So two Jewish academics, one American and one Israeli, co-author a report with a Palestinian professor, paid for by the US State Department, claiming that Palestinian textbooks don’t really incite hatred against Jews and Israelis, that Israeli books are biased too, and it’s just a question of different ‘narratives’. It turns out (are you surprised?) that it is a bunch of nonsense.
Dangerous nonsense, though, because the issue of ‘incitement’ is critical — that is, if the Palestinians teach their children that
Zionism is “a colonialist political movement founded by the Jews of Europe in the second half of the 19th century… [intent on] displacing the Palestinian people in Palestine from their land.”
and far worse, then it calls into question their desire to live peacefully alongside a Jewish state, as well as the advisability of Israeli concessions in order to reach an agreement with them.
In all, this is a small skirmish in one of many battles in the larger information war which is a major theater in the conflict between Israel and its neighbors. Despite being nonsense, it is an effective gambit due to the academic credentials of the authors and the ‘scientific’ pretensions of the report, even though the whole enterprise is based on faulty premises (read this for the ugly details). The State Department certainly got full value for its money.
Now I want to switch gears, because it isn’t the question of textbooks and incitement that I really want to talk about (check Palestinian Media Watch for more examples than you wanted to see).
Note that the two non-Arab co-authors happen to be Jewish.
I used to write ‘man-bites-dog’ stories about Jewish anti-Zionism. I would write, “with Jews like these, who needs antisemites?” I spent a lot of time trying to understand their apparently inconsistent behavior, given the importance of the Jewish state to the cultural and physical survival of the Jewish people. I wrote literally tens of articles on the subject of J Street, the phony pro-Israel organization, and about the recently-elected head of the Reform Movement, who was an activist in J Street and the New Israel Fund.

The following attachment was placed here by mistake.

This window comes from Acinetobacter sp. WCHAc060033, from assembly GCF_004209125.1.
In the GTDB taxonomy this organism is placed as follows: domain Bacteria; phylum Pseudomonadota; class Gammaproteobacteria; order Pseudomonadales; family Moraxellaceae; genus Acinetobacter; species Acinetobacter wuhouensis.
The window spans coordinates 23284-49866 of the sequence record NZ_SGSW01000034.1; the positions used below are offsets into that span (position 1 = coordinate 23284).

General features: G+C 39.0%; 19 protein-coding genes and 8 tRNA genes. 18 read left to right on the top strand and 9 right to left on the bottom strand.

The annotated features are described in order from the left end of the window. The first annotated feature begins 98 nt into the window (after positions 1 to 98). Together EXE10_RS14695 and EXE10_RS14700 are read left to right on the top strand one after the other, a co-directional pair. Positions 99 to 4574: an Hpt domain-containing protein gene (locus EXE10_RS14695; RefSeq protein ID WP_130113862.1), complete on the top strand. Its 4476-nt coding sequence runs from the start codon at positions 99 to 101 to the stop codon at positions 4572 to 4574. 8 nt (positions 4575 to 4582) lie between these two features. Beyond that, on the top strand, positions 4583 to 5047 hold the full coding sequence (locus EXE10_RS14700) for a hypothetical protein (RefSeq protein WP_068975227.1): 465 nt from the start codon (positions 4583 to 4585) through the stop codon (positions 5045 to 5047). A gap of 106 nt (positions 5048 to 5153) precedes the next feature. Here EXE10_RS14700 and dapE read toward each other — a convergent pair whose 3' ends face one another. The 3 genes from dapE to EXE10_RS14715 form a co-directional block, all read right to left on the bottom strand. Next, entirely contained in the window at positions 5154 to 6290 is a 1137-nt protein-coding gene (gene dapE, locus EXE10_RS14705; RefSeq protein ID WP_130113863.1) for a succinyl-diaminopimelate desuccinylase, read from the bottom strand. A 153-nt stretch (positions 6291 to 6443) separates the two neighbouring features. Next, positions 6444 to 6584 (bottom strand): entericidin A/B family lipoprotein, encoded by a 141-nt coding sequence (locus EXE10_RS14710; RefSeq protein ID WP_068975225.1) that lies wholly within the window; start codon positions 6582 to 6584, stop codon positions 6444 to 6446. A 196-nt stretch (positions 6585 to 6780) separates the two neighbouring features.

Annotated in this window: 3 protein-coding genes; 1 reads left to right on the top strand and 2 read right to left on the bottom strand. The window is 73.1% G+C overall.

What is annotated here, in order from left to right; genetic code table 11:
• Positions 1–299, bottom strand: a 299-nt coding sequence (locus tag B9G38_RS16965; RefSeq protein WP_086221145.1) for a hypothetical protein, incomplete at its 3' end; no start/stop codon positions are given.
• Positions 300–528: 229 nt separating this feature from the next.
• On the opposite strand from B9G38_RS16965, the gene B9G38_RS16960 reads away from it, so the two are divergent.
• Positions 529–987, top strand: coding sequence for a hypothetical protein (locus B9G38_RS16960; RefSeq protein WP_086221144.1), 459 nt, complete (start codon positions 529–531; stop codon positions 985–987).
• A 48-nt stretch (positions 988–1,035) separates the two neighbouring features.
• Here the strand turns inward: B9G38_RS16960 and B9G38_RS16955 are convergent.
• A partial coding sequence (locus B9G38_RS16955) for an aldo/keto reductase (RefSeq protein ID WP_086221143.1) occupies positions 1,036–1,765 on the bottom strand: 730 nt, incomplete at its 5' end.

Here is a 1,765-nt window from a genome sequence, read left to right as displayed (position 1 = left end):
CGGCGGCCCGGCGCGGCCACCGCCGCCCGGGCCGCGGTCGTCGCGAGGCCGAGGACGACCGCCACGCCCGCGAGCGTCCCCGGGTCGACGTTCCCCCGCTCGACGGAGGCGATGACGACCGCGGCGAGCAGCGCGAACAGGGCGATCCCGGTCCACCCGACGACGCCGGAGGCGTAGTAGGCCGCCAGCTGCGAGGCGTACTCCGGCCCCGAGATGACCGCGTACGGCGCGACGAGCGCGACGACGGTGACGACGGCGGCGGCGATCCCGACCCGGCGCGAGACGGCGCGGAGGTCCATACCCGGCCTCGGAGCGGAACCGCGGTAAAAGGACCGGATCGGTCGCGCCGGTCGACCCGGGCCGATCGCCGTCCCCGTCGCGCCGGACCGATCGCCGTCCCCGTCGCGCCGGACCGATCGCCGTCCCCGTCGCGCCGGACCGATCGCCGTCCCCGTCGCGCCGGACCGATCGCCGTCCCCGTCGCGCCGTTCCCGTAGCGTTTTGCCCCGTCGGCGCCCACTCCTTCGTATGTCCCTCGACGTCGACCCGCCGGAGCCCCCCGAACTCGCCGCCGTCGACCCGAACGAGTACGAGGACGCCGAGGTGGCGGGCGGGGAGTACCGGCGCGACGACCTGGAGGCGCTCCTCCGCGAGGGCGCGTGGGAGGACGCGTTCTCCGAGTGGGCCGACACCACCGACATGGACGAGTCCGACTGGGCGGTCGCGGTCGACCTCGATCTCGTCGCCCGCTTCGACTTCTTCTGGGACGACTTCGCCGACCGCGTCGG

I have stopped being surprised at this. It no longer appears remarkable to me when I notice that the leaders of anti-Zionist groups are Jews, sometimes rabbis. I am beginning to sympathize with whoever it was who said that whenever he or she sees a Jewish name at the bottom of a letter to the editor, there’s no need to read it. I can only shrug when I note the overwhelming Jewish support for the most anti-Israel US administration since 1948. I don’t dislike Max Blumenthal as much as I disliked Yasser Arafat any more.
There are reasons for all of these things, in psychology and politics. I am no longer interested in them. I have always thought that my mission was, above all, to educate my Jewish friends about Zionism and why it is important for Jews to be Zionists. I am no longer sure that this is possible.
No, now there is only one overriding issue for me:
How do we get Chuck Hagel a Bar Mitzvah?
Note: No, I don’t really think Chuck Hagel is Jewish. There is no evidence for that, unless you count his over-the-top anti-Zionism.